Shortly before 4 a.m. on Friday, Jin Yu was sleeping when she heard screams from two floors down, where nannies cared for babies in their cribs. In fear, the mom ran downstairs and grabbed her baby, but on her way back up, she realized her baby was wounded and bloody.
"(My wife) can’t even sleep because when she closes her eyes she (sees) the blood on the baby and on the floor," her husband, Chen Wang, told New York Post.
Wang was hoping his wife and child would get to participate in the traditional Chinese practice of "sitting the month," also known as "zuo yue zi," where new moms and newborns would convalesce and be taken care of for a month. A three-story, multifamily residential facility and day care in New York, called Mei Xin Care, offered that possibility. But to the parents' horror, their first child, 13-day-old Atiana, ended up being pierced in the torso with a knife.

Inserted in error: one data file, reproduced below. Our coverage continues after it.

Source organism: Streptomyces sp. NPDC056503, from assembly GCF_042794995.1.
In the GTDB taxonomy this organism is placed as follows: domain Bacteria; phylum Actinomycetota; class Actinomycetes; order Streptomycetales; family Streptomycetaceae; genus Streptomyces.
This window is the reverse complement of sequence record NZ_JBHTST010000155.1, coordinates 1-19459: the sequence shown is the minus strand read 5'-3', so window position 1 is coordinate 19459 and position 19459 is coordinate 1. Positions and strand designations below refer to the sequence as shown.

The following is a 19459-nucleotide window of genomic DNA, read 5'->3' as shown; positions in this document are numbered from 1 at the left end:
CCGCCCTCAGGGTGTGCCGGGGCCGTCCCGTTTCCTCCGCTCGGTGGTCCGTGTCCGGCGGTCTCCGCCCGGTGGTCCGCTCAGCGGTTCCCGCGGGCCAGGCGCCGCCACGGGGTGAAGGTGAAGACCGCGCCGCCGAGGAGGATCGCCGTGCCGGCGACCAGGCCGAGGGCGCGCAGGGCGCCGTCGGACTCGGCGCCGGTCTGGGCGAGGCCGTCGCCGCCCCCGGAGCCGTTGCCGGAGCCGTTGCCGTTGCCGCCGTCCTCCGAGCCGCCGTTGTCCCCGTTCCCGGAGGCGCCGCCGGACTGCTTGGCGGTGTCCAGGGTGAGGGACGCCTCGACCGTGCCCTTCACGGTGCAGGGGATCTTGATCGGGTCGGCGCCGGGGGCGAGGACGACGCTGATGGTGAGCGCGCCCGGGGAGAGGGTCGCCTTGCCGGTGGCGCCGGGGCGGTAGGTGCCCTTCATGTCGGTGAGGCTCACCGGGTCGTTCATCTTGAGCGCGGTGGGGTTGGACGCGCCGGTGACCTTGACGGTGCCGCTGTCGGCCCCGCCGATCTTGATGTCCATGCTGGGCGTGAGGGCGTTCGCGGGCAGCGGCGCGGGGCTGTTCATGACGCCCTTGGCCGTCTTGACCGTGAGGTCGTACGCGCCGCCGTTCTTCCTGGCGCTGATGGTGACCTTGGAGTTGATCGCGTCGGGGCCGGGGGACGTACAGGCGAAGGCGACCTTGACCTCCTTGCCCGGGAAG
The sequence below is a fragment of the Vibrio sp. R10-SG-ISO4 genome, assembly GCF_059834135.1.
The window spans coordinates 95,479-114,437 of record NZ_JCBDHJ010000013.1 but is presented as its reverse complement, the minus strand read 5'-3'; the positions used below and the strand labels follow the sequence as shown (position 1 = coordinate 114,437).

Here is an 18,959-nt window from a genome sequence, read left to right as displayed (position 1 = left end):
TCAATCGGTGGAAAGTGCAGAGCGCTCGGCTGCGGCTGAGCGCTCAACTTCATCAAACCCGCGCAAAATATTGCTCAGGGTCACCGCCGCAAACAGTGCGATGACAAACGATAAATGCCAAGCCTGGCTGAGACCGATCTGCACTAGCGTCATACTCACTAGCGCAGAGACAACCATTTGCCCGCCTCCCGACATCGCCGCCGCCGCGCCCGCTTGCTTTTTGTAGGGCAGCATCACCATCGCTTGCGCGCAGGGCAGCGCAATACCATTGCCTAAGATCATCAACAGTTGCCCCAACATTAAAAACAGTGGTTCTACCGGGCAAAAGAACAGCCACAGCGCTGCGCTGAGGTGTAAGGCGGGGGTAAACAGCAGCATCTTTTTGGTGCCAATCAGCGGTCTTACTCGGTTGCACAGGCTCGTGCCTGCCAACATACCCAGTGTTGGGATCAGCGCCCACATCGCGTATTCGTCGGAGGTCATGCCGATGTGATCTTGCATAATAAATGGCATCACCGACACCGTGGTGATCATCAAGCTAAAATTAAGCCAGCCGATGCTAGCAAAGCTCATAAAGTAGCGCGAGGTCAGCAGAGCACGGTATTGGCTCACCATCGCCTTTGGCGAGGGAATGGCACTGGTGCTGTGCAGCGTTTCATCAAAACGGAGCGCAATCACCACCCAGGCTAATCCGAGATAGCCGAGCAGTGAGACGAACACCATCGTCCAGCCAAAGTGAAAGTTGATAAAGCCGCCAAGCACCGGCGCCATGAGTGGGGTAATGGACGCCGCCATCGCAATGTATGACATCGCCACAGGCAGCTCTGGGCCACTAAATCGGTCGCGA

Atiana was one of four infants and two adults injured on Friday. She and two other infants (both about a month old) were stabbed and are in critical but stable condition at local hospitals. A fourth infant, a 3-week-old girl, was allegedly struck by the same suspect, 52-year-old Yu Fen Wang, and suffered a fractured skull. According to CNN, the infant was taken to the hospital before police responded to a call about the assaults.
The adult victims were a 31-year-old father of one of the injured children and a 63-year-old woman who works at the facility. Nine children and several parents were in the facility when the attack occurred.
ABC reports that Wang, an employee at the facility, has been charged with five counts of attempted murder. She was found unconscious in the basement after slashing her own wrists. A bloody kitchen knife and meat cleaver were also found at the scene. Wang is in custody at the hospital and undergoing a psychiatric evaluation. Police currently have no details on the motive.
The New York Police Department and the city are also investigating the day care. Authorities believe that many of the moms who use the overnight care facility, which did not have a home day care license with the New York State Office of Children and Family Services, were Chinese women who would give birth at the facility before returning to their home country and applying for U.S. citizenship.